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That our public school system has severe flaws is a popular premise in government and among many education reformers. And $300 million in recent spending cuts to Indiana’s public schools necessitated by the state’s need to balance its recession-riddled budget certainly haven’t helped solve the schools’ problems.
The public schools’ problems would be further exacerbated by the state’s urging residents to abandon them for private schools. But that is exactly what a proposal passed 8-5 by the Indiana House Education Committee Wednesday would do.
That proposal would authorize families of four with incomes of $40,000 or less to use 90 percent of their taxes that would have gone to their public-school district for private-school tuition instead. Families of four with twice that income would qualify for private-school vouchers of 50 percent of their taxes that otherwise would have gone to public schools.
Republican education committee members told Eric Bradner of the Evansville Courier & Press that more competition from private schools would help make the public schools stronger. “I think anyone in a competitive market would agree that competition is helpful,” said Rep. Bob Behning, R-Indianapolis, the committee’s chairman and the bill’s author.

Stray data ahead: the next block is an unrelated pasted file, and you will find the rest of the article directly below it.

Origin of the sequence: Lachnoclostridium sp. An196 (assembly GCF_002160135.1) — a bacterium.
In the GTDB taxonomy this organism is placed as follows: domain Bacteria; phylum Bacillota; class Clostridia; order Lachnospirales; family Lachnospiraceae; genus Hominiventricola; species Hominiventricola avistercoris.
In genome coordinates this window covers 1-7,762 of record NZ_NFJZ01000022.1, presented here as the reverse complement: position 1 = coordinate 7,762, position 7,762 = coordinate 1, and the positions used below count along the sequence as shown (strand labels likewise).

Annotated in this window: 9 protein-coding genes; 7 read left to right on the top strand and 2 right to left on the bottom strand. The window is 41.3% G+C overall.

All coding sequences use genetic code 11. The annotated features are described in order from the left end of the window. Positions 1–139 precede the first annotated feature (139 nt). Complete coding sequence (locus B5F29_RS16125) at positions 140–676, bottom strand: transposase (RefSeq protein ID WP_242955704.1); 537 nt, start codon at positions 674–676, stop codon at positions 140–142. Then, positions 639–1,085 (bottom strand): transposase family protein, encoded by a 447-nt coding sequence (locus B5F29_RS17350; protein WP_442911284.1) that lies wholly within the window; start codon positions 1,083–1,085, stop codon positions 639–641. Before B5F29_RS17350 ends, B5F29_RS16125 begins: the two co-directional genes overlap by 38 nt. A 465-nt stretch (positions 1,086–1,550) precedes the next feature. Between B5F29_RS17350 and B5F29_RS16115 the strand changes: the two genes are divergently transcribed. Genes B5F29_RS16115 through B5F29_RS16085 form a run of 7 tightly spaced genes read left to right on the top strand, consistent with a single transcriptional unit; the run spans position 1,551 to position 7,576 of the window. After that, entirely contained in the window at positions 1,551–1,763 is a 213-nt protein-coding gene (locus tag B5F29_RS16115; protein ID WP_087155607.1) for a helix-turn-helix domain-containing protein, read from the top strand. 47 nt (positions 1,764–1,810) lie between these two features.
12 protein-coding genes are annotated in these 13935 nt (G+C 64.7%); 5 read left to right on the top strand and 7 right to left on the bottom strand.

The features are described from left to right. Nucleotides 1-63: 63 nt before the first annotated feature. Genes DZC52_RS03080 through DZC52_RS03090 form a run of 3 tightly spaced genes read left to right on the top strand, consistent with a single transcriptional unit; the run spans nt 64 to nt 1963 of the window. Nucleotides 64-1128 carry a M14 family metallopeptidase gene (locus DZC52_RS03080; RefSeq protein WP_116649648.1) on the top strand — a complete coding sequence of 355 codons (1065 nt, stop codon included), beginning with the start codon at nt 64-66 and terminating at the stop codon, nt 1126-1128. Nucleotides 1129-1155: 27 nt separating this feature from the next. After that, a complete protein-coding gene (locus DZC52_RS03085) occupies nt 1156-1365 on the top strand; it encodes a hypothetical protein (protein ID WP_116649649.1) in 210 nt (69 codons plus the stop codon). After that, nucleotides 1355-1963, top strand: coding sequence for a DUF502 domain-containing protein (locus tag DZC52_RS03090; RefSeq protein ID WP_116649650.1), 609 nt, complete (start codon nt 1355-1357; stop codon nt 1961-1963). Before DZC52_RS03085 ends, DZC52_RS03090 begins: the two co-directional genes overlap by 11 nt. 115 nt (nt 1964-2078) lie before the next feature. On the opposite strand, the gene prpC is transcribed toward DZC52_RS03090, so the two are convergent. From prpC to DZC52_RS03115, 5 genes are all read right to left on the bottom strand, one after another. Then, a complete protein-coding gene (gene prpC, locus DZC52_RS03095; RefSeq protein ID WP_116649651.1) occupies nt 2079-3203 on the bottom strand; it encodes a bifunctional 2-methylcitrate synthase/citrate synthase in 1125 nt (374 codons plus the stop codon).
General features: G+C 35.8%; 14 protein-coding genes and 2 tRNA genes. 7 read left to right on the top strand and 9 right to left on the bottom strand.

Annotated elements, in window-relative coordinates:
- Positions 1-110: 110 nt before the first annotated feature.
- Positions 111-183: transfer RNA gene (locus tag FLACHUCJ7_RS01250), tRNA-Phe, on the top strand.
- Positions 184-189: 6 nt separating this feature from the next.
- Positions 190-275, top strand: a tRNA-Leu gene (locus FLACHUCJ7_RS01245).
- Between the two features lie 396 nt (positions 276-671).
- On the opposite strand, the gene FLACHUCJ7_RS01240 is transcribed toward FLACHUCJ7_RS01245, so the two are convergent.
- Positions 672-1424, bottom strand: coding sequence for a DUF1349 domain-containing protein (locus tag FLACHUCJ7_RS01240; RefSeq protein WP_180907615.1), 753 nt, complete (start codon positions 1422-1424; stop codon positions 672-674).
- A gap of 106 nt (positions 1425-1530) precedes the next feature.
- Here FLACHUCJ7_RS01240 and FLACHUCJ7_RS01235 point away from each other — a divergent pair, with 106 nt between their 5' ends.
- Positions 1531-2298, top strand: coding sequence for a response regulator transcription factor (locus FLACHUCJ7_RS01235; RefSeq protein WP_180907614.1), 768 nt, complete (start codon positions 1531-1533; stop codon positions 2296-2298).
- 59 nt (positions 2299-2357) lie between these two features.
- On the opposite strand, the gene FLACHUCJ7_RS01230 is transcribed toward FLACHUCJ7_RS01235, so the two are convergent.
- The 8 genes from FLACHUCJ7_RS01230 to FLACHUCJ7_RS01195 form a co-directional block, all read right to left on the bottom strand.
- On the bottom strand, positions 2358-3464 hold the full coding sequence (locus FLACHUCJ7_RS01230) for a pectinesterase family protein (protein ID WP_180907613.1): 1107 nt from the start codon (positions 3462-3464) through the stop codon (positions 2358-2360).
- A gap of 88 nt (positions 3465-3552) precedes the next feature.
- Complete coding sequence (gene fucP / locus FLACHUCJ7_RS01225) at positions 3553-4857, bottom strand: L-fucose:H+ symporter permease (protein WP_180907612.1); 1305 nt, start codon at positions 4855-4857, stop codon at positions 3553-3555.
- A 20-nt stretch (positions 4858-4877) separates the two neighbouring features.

But that’s not the case when the private-school competition is being financed with the public schools’ money.
Perhaps the bill’s supporters, including Gov. Mitch Daniels and State Superintendent of Public Instruction Tony Bennett, have a secret agenda for supporting a bill that will undoubtedly lead to the hiring of more private-school teachers and fewer public-school teachers in the state.
A report released in April said Indiana’s teacher pension program is among the nation’s five most underfunded programs, with assets to cover only 35 percent of the benefits it owes by state law.
Teachers in private schools are not automatically covered by state pensions, though, so if the state promotes more teacher hiring by private schools and less by public schools it would ease its pension funding problem.
Instead, though, we would like to see the state make our public-school system stronger, which could lead to better educated Hoosiers and more tax income for the state.
That means not diverting much of the money intended for public schools to private schools.
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